Seedlings of known origin

It is unclear if seedlings of ‘Tardiva’ hydrangea (Hydrangea paniculata ‘Tardiva’, below) are identical to the parent, but there is no doubt that seedlings derive from this late summer flowering hydrangea. Flowers of the seedlings, in two places bordering the koi pond, are not ideally placed, but roots are solidly entrenched and difficult to get…

Color that’s barely seen

Most of the garden’s terrestrial orchids are simple to spot, with prominent foliage and flowers. These are easily placed, particularly Bletilla cultivars, vigorous growers that spread readily, and with pleasant, grass-like leaves. Several orchids are flowering in early August, and though all have been given priority positioning, their small flowers and stature do not provide…

More color

The garden was blessed with more than an inch of rain near the far western edge of this week’s tropical storm. Thunderstorms in the week earlier were helpful, but cracks in exposed ground remained that were finally filled by the steady rainfall. Gardens much closer to coastal areas might have had too much of this…

Summer color

Despite a month of heat and drought until the recent week, the garden is quite glorious to my eye, in particular for early August when the worst is expected. Yes, the lawn is worn, part brown, at least those areas not overrun by lush expanses of clover, but that is not much of a bother….

Too old?

My wife tells me I am too old to be moving boulders without assistance. Often, her resistance to projects derives from her insistence that no more lawn be converted to garden, but I think she sort of likes this small addition, and today her concern is for my nearly sixty-six year old body rather than…

The cobblestone path

The planting bordering the granite cobble and bluestone path leading from the driveway to the rear garden is a bit sparse until very late spring when a variety of toad lilies (Tricyrtis) become shrub-like hulks. With a mid-May freeze stunting spring growth, toad lilies lagged a few weeks slower this summer, and when an overly…

Return to the garden

I returned from two weeks of travel expecting to see the peak blooms of one Downy Rattlesnake plantain (Goodyera pubescens, below) and flowers of others that are slightly behind. Unfortunately, a beast of some sort severed the tall flowering stalk of the native orchid, so I must wait another week for others to reach their…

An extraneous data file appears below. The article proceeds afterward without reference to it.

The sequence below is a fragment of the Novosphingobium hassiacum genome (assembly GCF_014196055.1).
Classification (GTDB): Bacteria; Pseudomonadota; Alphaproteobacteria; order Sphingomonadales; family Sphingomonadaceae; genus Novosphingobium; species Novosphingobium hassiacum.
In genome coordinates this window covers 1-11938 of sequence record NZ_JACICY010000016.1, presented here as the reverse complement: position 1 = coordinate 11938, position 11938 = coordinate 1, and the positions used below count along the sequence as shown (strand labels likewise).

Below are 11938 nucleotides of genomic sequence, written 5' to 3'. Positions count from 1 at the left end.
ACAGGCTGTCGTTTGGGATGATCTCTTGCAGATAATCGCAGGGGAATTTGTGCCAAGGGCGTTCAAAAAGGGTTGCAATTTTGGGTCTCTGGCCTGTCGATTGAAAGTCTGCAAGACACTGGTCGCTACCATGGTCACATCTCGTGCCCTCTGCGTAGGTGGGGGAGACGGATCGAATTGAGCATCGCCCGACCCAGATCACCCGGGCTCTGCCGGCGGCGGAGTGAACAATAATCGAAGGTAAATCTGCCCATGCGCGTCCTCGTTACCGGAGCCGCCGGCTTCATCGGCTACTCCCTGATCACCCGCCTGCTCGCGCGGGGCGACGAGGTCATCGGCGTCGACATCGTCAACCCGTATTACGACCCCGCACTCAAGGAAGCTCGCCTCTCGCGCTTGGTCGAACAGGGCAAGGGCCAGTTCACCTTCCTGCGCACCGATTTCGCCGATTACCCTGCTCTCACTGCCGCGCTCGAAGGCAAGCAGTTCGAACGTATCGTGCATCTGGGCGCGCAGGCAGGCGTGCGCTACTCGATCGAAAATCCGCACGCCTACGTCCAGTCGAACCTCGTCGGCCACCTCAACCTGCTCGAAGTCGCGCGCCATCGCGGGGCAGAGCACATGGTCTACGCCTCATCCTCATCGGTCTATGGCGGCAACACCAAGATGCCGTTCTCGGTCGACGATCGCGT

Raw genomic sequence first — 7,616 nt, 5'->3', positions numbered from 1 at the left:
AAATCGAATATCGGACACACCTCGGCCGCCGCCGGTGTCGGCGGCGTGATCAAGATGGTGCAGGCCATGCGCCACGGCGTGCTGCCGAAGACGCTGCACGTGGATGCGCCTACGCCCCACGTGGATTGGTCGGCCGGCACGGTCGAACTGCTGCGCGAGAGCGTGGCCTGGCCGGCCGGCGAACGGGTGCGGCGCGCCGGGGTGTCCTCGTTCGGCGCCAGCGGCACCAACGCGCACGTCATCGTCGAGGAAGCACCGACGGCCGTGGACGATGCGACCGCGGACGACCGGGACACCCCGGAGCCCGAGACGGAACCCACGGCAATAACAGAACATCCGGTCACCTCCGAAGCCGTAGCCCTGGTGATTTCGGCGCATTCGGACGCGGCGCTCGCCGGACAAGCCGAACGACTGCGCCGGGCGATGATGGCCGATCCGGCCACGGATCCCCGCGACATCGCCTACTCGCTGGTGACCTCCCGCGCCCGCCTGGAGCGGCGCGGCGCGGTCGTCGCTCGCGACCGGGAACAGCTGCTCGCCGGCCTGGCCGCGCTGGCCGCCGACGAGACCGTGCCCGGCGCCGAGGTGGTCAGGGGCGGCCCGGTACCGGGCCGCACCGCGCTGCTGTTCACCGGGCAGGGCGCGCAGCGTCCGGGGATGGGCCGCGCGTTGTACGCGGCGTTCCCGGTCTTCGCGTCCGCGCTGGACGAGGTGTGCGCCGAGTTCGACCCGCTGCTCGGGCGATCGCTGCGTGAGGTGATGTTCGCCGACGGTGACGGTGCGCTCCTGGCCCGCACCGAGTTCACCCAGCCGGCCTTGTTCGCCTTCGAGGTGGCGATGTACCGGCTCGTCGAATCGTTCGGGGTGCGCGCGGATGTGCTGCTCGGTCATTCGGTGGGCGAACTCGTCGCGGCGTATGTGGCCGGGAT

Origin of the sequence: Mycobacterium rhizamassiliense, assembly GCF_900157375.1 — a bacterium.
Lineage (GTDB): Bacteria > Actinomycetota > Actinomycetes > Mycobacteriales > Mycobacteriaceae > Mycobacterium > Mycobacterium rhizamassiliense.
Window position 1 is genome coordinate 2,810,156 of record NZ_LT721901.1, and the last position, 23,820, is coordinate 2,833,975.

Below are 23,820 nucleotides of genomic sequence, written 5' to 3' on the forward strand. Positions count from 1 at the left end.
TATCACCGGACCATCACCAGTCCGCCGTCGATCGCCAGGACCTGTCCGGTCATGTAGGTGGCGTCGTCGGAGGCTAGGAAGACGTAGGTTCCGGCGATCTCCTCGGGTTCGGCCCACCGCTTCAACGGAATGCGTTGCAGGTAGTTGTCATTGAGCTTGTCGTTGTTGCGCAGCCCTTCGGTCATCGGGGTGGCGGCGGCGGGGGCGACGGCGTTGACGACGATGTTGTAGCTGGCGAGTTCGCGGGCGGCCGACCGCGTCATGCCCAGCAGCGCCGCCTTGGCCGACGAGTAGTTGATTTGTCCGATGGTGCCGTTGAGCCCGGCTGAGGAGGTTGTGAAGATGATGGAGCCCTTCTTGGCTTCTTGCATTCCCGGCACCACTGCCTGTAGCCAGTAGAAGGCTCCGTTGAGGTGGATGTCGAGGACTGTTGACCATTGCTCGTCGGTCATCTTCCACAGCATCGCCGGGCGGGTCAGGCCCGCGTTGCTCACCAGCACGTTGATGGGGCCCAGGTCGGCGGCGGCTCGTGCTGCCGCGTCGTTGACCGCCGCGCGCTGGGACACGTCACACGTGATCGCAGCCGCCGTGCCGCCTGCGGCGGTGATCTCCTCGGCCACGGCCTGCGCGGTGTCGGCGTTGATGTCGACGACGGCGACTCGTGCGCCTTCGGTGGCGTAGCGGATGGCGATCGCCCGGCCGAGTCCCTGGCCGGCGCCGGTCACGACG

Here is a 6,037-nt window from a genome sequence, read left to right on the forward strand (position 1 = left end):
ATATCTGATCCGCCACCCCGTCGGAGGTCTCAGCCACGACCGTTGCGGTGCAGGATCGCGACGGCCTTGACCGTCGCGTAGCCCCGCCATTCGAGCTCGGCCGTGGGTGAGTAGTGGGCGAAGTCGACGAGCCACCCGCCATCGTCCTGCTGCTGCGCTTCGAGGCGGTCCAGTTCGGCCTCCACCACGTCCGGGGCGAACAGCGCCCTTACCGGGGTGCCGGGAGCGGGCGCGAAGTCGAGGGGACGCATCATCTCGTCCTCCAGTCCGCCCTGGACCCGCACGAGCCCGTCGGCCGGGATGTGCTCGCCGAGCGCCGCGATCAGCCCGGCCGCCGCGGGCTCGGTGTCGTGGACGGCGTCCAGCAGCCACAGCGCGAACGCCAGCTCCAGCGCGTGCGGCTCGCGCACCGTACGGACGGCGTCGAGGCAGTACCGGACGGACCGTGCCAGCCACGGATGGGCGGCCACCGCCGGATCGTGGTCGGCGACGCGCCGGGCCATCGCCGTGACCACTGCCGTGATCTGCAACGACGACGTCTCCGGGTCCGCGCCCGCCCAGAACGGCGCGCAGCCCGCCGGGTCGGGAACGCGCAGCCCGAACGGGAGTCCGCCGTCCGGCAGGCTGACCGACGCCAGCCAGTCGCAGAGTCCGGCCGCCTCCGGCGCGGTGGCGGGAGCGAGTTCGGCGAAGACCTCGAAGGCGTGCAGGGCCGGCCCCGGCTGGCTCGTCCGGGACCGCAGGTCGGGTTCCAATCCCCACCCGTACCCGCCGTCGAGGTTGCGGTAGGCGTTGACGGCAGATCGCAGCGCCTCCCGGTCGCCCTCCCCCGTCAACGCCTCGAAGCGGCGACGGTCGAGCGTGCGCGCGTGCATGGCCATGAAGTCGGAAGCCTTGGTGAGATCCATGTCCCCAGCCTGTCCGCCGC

Barely seen

A keen memory is required when planting in winter to avoid injuring dormant bulbs and perennials. It is long established that I possess no such powers of recollection. On occasion, a bulb is unearthed or sliced, or one thing is planted within inches of another. Usually, these minor conflicts are easily corrected, and again I…

And one for me

I can’t help myself. I’m traveling through the mountains of North Carolina, shopping for evergreens and trees for the nurseries (my day job), but always with an eye watching for something, anything of interest to add to the garden. Without question, there is no room for another tree, but here’s one I must have. This…

What I’ll miss

As I travel on business for a few short weeks, I’ll miss the garden, even as I search for new treasures to plant. There will be flowers that will be missed, with ones budding today past bloom when I return. No doubt, an abundant crop of weeds will greet me, and this I’m not anxious…

Where are the beetles?

I hear from acquaintances that the annual invasion of Japanese beetles has begun, so I went looking. I’m quite certain that beetles were a problem once, though I can’t remember exactly when, but it seems that I barely notice them in recent years. Of course, I tracked them down, but again, there aren’t many. The…

Never stop forgetting

Certainly, it is true that the gardener never stops learning, so it must also be true that forgetting never ends. More for some than others, and here I plead guilty. I suspect that most often I am inattentive to details rather than just being forgetful, though you should not consult my wife on this matter….